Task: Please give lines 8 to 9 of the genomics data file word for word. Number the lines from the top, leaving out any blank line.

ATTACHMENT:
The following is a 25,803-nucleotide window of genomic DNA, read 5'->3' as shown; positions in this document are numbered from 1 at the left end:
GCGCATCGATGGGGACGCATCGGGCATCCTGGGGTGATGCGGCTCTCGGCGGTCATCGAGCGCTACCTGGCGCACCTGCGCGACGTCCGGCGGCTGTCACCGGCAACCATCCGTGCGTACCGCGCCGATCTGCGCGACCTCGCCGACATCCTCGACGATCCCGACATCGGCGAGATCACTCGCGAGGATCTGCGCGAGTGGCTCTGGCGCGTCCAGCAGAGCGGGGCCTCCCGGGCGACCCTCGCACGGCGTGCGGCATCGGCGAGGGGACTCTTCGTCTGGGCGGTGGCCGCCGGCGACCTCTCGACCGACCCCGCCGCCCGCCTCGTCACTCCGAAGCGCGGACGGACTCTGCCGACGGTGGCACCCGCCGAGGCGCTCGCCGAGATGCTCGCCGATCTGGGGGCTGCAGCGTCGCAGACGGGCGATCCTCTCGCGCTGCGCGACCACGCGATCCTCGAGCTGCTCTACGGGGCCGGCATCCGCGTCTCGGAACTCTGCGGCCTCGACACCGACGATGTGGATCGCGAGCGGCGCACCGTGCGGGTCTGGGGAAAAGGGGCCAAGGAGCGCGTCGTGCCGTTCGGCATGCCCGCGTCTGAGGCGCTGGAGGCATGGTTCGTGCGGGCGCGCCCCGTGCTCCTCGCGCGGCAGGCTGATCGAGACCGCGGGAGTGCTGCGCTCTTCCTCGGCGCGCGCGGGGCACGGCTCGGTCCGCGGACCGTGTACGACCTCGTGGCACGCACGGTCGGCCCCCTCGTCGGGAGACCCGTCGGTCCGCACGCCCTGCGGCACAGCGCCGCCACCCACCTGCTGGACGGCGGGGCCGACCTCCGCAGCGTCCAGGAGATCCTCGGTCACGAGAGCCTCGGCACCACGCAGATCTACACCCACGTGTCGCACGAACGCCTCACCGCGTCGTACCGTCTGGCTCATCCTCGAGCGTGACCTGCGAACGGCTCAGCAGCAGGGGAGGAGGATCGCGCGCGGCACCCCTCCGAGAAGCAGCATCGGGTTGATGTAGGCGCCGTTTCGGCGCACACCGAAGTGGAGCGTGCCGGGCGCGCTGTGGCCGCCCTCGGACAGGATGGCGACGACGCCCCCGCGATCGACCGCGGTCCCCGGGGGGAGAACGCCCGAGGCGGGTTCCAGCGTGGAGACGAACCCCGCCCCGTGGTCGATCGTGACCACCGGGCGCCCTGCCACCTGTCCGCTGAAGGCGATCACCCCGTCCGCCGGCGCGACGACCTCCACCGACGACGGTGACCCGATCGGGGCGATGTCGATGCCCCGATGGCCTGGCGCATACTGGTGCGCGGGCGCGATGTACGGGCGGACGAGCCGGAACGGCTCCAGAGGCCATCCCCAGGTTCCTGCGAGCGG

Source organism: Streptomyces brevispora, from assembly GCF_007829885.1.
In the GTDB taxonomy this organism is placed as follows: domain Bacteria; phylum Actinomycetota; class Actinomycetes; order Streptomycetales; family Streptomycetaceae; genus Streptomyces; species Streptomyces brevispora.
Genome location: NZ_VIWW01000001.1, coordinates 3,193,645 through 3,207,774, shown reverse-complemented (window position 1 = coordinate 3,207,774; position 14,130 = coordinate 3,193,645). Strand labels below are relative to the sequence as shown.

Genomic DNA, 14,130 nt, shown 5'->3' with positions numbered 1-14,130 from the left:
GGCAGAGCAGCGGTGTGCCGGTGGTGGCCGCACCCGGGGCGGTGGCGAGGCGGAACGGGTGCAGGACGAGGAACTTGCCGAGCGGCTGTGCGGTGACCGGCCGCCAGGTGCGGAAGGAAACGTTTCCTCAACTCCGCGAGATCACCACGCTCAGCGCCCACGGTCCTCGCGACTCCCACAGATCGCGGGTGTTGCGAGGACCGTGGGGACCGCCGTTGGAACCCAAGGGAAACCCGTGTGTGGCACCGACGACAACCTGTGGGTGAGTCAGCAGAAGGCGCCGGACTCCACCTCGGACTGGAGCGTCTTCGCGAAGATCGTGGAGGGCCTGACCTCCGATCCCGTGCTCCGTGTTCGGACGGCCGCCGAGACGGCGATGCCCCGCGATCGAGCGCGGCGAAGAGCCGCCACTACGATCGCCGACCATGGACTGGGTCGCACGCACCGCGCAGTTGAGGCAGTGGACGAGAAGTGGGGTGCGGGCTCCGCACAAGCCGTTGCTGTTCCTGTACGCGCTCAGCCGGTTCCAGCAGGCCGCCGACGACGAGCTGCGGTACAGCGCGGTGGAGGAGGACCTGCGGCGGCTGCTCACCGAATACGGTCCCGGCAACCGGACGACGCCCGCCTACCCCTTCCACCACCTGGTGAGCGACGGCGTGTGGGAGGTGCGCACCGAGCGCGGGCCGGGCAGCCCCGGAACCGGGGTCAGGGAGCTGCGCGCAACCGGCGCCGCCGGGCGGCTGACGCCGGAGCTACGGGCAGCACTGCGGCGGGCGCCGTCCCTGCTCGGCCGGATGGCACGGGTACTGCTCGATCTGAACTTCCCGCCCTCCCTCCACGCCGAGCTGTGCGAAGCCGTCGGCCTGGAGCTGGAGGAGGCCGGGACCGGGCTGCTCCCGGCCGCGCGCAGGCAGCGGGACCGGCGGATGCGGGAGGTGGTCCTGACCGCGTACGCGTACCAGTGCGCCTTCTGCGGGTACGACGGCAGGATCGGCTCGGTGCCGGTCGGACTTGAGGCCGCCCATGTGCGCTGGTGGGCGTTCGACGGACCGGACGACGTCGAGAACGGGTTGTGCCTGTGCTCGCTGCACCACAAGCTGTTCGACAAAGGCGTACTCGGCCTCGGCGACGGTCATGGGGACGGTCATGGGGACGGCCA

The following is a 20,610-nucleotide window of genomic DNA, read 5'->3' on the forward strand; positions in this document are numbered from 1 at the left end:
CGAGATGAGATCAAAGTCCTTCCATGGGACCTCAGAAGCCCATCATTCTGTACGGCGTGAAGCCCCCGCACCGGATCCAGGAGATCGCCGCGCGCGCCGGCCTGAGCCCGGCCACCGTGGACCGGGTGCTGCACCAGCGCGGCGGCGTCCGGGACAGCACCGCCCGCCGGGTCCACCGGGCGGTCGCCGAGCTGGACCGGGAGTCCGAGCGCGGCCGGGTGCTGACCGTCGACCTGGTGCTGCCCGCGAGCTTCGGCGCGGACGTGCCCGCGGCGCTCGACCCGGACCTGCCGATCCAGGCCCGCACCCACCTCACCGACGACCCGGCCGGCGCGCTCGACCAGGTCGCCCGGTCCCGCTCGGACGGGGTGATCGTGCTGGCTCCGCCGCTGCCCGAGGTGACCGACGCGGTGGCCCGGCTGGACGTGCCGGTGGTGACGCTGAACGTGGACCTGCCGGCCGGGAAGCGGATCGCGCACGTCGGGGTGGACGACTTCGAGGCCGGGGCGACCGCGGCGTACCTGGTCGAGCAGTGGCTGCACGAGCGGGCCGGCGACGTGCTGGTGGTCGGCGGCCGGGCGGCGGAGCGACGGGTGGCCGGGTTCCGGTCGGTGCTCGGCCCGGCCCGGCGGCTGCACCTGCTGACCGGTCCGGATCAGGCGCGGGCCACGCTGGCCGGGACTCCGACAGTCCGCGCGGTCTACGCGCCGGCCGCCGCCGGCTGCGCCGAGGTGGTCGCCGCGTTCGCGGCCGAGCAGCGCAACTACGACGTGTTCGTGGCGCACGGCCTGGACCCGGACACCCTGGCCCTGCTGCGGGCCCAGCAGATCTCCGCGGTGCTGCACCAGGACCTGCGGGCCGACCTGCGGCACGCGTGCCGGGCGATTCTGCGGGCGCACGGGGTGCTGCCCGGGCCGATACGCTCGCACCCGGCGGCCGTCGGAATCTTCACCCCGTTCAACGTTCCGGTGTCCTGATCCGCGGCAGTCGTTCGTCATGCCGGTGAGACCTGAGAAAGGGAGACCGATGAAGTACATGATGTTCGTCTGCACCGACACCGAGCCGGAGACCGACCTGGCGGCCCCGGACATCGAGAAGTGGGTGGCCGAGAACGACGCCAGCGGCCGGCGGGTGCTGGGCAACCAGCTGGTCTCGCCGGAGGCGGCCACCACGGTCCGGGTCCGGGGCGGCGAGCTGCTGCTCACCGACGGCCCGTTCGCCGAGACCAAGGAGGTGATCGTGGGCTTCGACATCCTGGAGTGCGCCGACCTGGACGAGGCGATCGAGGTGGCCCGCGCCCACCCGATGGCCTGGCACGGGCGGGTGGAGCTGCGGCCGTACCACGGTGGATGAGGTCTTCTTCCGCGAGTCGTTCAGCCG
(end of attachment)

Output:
The following is a 20,610-nucleotide window of genomic DNA, read 5'->3' on the forward strand; positions in this document are numbered from 1 at the left end:
CGAGATGAGATCAAAGTCCTTCCATGGGACCTCAGAAGCCCATCATTCTGTACGGCGTGAAGCCCCCGCACCGGATCCAGGAGATCGCCGCGCGCGCCGGCCTGAGCCCGGCCACCGTGGACCGGGTGCTGCACCAGCGCGGCGGCGTCCGGGACAGCACCGCCCGCCGGGTCCACCGGGCGGTCGCCGAGCTGGACCGGGAGTCCGAGCGCGGCCGGGTGCTGACCGTCGACCTGGTGCTGCCCGCGAGCTTCGGCGCGGACGTGCCCGCGGCGCTCGACCCGGACCTGCCGATCCAGGCCCGCACCCACCTCACCGACGACCCGGCCGGCGCGCTCGACCAGGTCGCCCGGTCCCGCTCGGACGGGGTGATCGTGCTGGCTCCGCCGCTGCCCGAGGTGACCGACGCGGTGGCCCGGCTGGACGTGCCGGTGGTGACGCTGAACGTGGACCTGCCGGCCGGGAAGCGGATCGCGCACGTCGGGGTGGACGACTTCGAGGCCGGGGCGACCGCGGCGTACCTGGTCGAGCAGTGGCTGCACGAGCGGGCCGGCGACGTGCTGGTGGTCGGCGGCCGGGCGGCGGAGCGACGGGTGGCCGGGTTCCGGTCGGTGCTCGGCCCGGCCCGGCGGCTGCACCTGCTGACCGGTCCGGATCAGGCGCGGGCCACGCTGGCCGGGACTCCGACAGTCCGCGCGGTCTACGCGCCGGCCGCCGCCGGCTGCGCCGAGGTGGTCGCCGCGTTCGCGGCCGAGCAGCGCAACTACGACGTGTTCGTGGCGCACGGCCTGGACCCGGACACCCTGGCCCTGCTGCGGGCCCAGCAGATCTCCGCGGTGCTGCACCAGGACCTGCGGGCCGACCTGCGGCACGCGTGCCGGGCGATTCTGCGGGCGCACGGGGTGCTGCCCGGGCCGATACGCTCGCACCCGGCGGCCGTCGGAATCTTCACCCCGTTCAACGTTCCGGTGTCCTGATCCGCGGCAGTCGTTCGTCATGCCGGTGAGACCTGAGAAAGGGAGACCGATGAAGTACATGATGTTCGTCTGCACCGACACCGAGCCGGAGACCGACCTGGCGGCCCCGGACATCGAGAAGTGGGTGGCCGAGAACGACGCCAGCGGCCGGCGGGTGCTGGGCAACCAGCTGGTCTCGCCGGAGGCGGCCACCACGGTCCGGGTCCGGGGCGGCGAGCTGCTGCTCACCGACGGCCCGTTCGCCGAGACCAAGGAGGTGATCGTGGGCTTCGACATCCTGGAGTGCGCCGACCTGGACGAGGCGATCGAGGTGGCCCGCGCCCACCCGATGGCCTGGCACGGGCGGGTGGAGCTGCGGCCGTACCACGGTGGATGAGGTCTTCTTCCGCGAGTCGTTCAGCCG